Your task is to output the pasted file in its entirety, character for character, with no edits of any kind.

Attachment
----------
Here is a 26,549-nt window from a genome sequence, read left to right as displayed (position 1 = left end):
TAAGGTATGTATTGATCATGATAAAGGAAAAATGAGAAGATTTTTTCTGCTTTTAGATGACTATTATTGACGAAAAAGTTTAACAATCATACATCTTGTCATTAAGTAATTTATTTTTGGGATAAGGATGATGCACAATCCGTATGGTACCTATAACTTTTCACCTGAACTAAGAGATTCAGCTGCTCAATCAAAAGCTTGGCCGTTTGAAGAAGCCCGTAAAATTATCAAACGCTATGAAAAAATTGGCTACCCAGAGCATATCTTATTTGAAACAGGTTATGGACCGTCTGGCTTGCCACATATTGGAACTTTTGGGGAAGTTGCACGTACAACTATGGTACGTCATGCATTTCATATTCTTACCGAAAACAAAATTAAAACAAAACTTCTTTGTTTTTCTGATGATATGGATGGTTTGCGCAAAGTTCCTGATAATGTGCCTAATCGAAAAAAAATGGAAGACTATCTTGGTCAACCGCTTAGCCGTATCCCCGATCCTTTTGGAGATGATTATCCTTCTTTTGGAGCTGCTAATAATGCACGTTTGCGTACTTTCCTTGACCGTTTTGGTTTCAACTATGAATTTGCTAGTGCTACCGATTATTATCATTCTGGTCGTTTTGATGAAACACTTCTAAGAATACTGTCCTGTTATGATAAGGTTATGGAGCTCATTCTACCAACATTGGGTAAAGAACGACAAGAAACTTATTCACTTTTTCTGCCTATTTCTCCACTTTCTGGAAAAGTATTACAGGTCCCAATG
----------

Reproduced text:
Here is a 26,549-nt window from a genome sequence, read left to right as displayed (position 1 = left end):
TAAGGTATGTATTGATCATGATAAAGGAAAAATGAGAAGATTTTTTCTGCTTTTAGATGACTATTATTGACGAAAAAGTTTAACAATCATACATCTTGTCATTAAGTAATTTATTTTTGGGATAAGGATGATGCACAATCCGTATGGTACCTATAACTTTTCACCTGAACTAAGAGATTCAGCTGCTCAATCAAAAGCTTGGCCGTTTGAAGAAGCCCGTAAAATTATCAAACGCTATGAAAAAATTGGCTACCCAGAGCATATCTTATTTGAAACAGGTTATGGACCGTCTGGCTTGCCACATATTGGAACTTTTGGGGAAGTTGCACGTACAACTATGGTACGTCATGCATTTCATATTCTTACCGAAAACAAAATTAAAACAAAACTTCTTTGTTTTTCTGATGATATGGATGGTTTGCGCAAAGTTCCTGATAATGTGCCTAATCGAAAAAAAATGGAAGACTATCTTGGTCAACCGCTTAGCCGTATCCCCGATCCTTTTGGAGATGATTATCCTTCTTTTGGAGCTGCTAATAATGCACGTTTGCGTACTTTCCTTGACCGTTTTGGTTTCAACTATGAATTTGCTAGTGCTACCGATTATTATCATTCTGGTCGTTTTGATGAAACACTTCTAAGAATACTGTCCTGTTATGATAAGGTTATGGAGCTCATTCTACCAACATTGGGTAAAGAACGACAAGAAACTTATTCACTTTTTCTGCCTATTTCTCCACTTTCTGGAAAAGTATTACAGGTCCCAATG